Greek Police, Protesters Clash at Parliament

Posted June 29th, 2011 at 8:35 am (UTC-5)
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Clashes broke out Wednesday between police and protesters trying to surround the Greek parliament, and police fired tear gas to disperse the crowd.

Workers in Greece are in the second day of a 48-hour general strike, and the country is all but shut down by the protest action, aimed against a new round of national austerity reforms.

Wednesday's clashes took place as lawmakers considered Prime Minister George Papandreou's plan to raise taxes, cut government spending and sell state assets.

A prominent opposition conservative, Elsa Papadimitriou, said she is breaking with her party and will vote for the austerity plan when it comes up for a parliament vote later Wednesday.

The first day of the general strike Tuesday resulted in a demonstration in Athens by about 20,000 people. Initially peaceful, the protest turned violent. At least 4,000 police officers armed with stun guns, tear gas and batons fought protesters who hurled rocks and firebombs.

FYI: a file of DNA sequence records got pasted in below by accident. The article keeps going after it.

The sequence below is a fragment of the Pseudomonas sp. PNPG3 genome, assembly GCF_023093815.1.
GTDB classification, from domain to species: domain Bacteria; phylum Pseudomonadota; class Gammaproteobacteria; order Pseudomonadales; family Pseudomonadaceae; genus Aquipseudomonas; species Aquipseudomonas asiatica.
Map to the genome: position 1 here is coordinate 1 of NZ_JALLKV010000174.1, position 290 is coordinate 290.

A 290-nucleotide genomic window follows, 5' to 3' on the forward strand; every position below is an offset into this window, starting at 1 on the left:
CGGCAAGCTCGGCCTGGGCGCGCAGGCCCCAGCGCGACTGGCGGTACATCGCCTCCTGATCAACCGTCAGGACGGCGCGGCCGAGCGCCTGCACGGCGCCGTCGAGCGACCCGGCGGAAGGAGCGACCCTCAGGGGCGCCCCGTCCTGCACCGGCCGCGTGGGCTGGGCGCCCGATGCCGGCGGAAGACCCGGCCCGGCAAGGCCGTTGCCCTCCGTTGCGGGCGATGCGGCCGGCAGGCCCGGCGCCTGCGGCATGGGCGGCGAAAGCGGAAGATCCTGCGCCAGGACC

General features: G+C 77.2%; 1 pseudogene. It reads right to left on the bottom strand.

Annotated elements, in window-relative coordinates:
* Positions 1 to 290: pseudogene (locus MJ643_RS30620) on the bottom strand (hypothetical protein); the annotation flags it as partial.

At least 14 protesters were arrested, and more than 20 people suffered injuries.

Greece must adopt the austerity plan by Thursday, if it is receive $17 billion in international aid and also avoid default on loans received last year as part of a $156 billion bailout plan.

Many protesters feel the $40 billion austerity plan imposes harsh penalties on workers and pensioners, while sparing the wealthy.

Transportation, schools and other services were closed Tuesday, as well as many private businesses. Hundreds of flights were canceled or rescheduled as air traffic controllers walked off the job. The air traffic controllers' union said airports would be closed for several hours again Wednesday.

Christine Lagarde, the new head of the International Monetary Fund, called on Mr. Papandreou's opponents to support the austerity package, “in the spirit of national unity.”

EU officials have warned that Greece has no choice but to adopt the austerity plan. They add that any default on Greece's loans would be a calamity for the 17 countries that use the common euro currency and the broader world economy.